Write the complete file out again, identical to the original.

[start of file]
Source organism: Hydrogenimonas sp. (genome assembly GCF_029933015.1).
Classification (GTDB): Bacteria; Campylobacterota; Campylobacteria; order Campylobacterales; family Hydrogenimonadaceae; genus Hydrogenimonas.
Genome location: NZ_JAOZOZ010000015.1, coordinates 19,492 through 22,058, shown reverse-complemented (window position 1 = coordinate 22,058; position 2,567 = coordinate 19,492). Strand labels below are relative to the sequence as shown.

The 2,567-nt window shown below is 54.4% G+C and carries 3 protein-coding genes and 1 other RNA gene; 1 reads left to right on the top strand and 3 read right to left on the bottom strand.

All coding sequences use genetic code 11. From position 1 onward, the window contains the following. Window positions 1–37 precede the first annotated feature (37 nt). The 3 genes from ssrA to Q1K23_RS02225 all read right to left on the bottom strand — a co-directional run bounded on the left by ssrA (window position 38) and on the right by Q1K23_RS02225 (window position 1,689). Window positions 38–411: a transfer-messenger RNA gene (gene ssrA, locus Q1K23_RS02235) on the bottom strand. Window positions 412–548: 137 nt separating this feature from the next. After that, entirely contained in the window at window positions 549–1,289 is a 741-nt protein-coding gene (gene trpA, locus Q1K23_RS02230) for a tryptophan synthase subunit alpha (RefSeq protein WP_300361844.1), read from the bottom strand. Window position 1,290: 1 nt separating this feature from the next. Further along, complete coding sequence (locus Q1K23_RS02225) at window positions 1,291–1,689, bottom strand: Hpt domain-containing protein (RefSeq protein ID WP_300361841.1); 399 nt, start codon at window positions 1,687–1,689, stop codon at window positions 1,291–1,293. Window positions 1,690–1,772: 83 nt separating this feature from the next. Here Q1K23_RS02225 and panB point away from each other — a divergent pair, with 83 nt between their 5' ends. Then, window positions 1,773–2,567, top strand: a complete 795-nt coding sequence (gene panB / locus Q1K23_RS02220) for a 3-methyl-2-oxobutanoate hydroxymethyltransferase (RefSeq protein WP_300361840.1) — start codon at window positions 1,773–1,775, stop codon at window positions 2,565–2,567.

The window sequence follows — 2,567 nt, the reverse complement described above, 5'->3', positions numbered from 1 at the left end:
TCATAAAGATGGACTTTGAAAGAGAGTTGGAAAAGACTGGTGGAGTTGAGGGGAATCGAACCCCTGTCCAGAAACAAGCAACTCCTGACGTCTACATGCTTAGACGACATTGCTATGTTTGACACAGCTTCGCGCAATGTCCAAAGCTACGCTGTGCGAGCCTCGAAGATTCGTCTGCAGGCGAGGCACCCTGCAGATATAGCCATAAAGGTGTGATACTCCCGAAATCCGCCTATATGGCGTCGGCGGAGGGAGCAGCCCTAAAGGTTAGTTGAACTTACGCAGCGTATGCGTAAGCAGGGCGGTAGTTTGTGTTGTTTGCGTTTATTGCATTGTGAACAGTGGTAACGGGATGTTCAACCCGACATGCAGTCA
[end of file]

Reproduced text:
Source organism: Hydrogenimonas sp. (genome assembly GCF_029933015.1).
Classification (GTDB): Bacteria; Campylobacterota; Campylobacteria; order Campylobacterales; family Hydrogenimonadaceae; genus Hydrogenimonas.
Genome location: NZ_JAOZOZ010000015.1, coordinates 19,492 through 22,058, shown reverse-complemented (window position 1 = coordinate 22,058; position 2,567 = coordinate 19,492). Strand labels below are relative to the sequence as shown.

The 2,567-nt window shown below is 54.4% G+C and carries 3 protein-coding genes and 1 other RNA gene; 1 reads left to right on the top strand and 3 read right to left on the bottom strand.

All coding sequences use genetic code 11. From position 1 onward, the window contains the following. Window positions 1–37 precede the first annotated feature (37 nt). The 3 genes from ssrA to Q1K23_RS02225 all read right to left on the bottom strand — a co-directional run bounded on the left by ssrA (window position 38) and on the right by Q1K23_RS02225 (window position 1,689). Window positions 38–411: a transfer-messenger RNA gene (gene ssrA, locus Q1K23_RS02235) on the bottom strand. Window positions 412–548: 137 nt separating this feature from the next. After that, entirely contained in the window at window positions 549–1,289 is a 741-nt protein-coding gene (gene trpA, locus Q1K23_RS02230) for a tryptophan synthase subunit alpha (RefSeq protein WP_300361844.1), read from the bottom strand. Window position 1,290: 1 nt separating this feature from the next. Further along, complete coding sequence (locus Q1K23_RS02225) at window positions 1,291–1,689, bottom strand: Hpt domain-containing protein (RefSeq protein ID WP_300361841.1); 399 nt, start codon at window positions 1,687–1,689, stop codon at window positions 1,291–1,293. Window positions 1,690–1,772: 83 nt separating this feature from the next. Here Q1K23_RS02225 and panB point away from each other — a divergent pair, with 83 nt between their 5' ends. Then, window positions 1,773–2,567, top strand: a complete 795-nt coding sequence (gene panB / locus Q1K23_RS02220) for a 3-methyl-2-oxobutanoate hydroxymethyltransferase (RefSeq protein WP_300361840.1) — start codon at window positions 1,773–1,775, stop codon at window positions 2,565–2,567.

The window sequence follows — 2,567 nt, the reverse complement described above, 5'->3', positions numbered from 1 at the left end:
TCATAAAGATGGACTTTGAAAGAGAGTTGGAAAAGACTGGTGGAGTTGAGGGGAATCGAACCCCTGTCCAGAAACAAGCAACTCCTGACGTCTACATGCTTAGACGACATTGCTATGTTTGACACAGCTTCGCGCAATGTCCAAAGCTACGCTGTGCGAGCCTCGAAGATTCGTCTGCAGGCGAGGCACCCTGCAGATATAGCCATAAAGGTGTGATACTCCCGAAATCCGCCTATATGGCGTCGGCGGAGGGAGCAGCCCTAAAGGTTAGTTGAACTTACGCAGCGTATGCGTAAGCAGGGCGGTAGTTTGTGTTGTTTGCGTTTATTGCATTGTGAACAGTGGTAACGGGATGTTCAACCCGACATGCAGTCA